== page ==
Bright light therapy – also known as phototherapy – is used safely for many illnesses, but its most common application is to treat a kind of depression called seasonal affective disorder, or SAD. The efficacy of light therapy in treating seasonal affective disorder (SAD) can be linked to the fact that light therapy makes up for lost exposure to sunlight and resets the body’s internal clock. Light therapy might not work for everyone, but many people have found some relief from symptoms of SAD, other forms of depression, and sleep problems by using the machines themselves.
While it is now thought to mainly be used for treating SAD, light therapy is being used more often for treating other forms of depression and mood disorders, with promise. As noted above, light therapy can be used to treat many mental health conditions, and is frequently a first-recommendation therapy for people suffering from SAD. In fact, studies suggest that light therapy can also be an effective, rapid-acting therapy for non-seasonal forms of depression, including major depression (MDD). Light therapy has also been suggested in treating non-seasonal depression as well as other mental health mood disorders, including major depression, bipolar disorder, and postpartum depression.
For example, the BLT trial evaluated the effects of light therapy alone for SAD, a transdiagnostic condition which can impact patients with both unipolar and bipolar disorders, and suggested an early morning delivery of 30 minutes exposure using a 10,000-lux light intensity. These effects of light exposure on mood through regulation of circadian systems are not limited to patients with SAD, but are also present for patients with non-seasonal depression (both unipolar and bipolar), and the data that are available suggest that BLT is effective as antidepressant or mood stabilizer. BLT can also be beneficial to improve sleep quality, reduce alertness, abnormalities of circadian rhythms, such as sleep phase delayed syndrome, which are often associated with mood disorders, in order to prevent mood from early relapses and recurrence. Light can serve as a therapeutic mood stabilizer for patients with mood disorders in remission, stabilizing changes in sleep (such as insomnia or longer duration of naps) and circadian rhythms (such as nighttime chronotypes or delayed sleep phase).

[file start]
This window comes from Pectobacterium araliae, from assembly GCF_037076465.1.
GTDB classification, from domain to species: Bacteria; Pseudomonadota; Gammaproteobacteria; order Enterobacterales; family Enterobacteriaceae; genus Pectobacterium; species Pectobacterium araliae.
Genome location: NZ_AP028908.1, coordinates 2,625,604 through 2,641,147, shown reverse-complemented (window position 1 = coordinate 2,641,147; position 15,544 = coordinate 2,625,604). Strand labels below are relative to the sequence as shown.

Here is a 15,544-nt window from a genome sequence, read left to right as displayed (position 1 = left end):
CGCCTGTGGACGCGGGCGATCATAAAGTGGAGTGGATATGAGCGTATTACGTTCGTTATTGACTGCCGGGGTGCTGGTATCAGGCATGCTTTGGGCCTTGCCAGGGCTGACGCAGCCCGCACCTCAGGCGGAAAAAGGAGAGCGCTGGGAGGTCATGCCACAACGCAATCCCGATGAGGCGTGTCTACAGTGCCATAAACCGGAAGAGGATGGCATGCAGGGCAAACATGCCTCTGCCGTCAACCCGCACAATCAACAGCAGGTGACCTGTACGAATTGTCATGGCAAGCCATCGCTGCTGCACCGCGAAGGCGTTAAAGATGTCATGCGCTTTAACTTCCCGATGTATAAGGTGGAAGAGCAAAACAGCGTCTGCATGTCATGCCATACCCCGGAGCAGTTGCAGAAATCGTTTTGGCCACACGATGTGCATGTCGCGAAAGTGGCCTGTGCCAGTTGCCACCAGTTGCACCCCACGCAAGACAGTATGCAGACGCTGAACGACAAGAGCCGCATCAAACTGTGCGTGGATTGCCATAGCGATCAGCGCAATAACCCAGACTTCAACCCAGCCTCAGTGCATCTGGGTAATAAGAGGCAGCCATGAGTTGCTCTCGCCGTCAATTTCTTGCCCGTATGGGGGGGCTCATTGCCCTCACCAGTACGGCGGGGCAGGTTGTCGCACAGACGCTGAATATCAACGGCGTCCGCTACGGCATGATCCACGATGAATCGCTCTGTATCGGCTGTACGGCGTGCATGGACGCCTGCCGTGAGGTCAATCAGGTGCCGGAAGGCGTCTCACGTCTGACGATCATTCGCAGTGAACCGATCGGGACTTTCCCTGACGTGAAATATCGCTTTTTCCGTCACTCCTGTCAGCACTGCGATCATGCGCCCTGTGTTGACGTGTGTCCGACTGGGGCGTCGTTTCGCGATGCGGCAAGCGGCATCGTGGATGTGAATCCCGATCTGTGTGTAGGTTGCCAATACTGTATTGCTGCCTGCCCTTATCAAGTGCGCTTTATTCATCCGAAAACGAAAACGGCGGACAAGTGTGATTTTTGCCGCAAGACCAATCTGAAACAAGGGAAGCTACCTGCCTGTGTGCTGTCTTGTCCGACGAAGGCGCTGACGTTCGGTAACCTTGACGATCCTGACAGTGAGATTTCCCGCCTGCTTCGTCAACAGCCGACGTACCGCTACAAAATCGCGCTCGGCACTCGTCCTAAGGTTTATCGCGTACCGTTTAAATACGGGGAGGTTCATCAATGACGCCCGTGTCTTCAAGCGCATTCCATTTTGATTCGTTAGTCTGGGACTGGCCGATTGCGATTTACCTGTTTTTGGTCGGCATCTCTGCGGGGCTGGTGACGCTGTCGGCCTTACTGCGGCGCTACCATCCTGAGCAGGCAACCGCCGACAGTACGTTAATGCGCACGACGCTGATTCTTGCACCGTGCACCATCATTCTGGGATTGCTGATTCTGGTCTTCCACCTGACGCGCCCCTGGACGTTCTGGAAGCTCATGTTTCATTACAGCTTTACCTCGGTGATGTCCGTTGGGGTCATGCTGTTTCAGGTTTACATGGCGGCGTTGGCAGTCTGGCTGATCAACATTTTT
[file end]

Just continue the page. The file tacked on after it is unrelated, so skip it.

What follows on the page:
Light therapy is generally more effective if done every day in the morning, because many individuals who have sleep issues related to their circadian rhythms or depression are those who have what researchers refer to as phase delayed. A sleep professional might begin by suggesting that the light exposure occur just before a patients normal spontaneous waking time. The specialists will usually suggest using a low-light environment at night, combined with bright light exposure during the morning, as sleep progresses. In a sunrise simulation, the person is exposed to the light for the last part of sleep.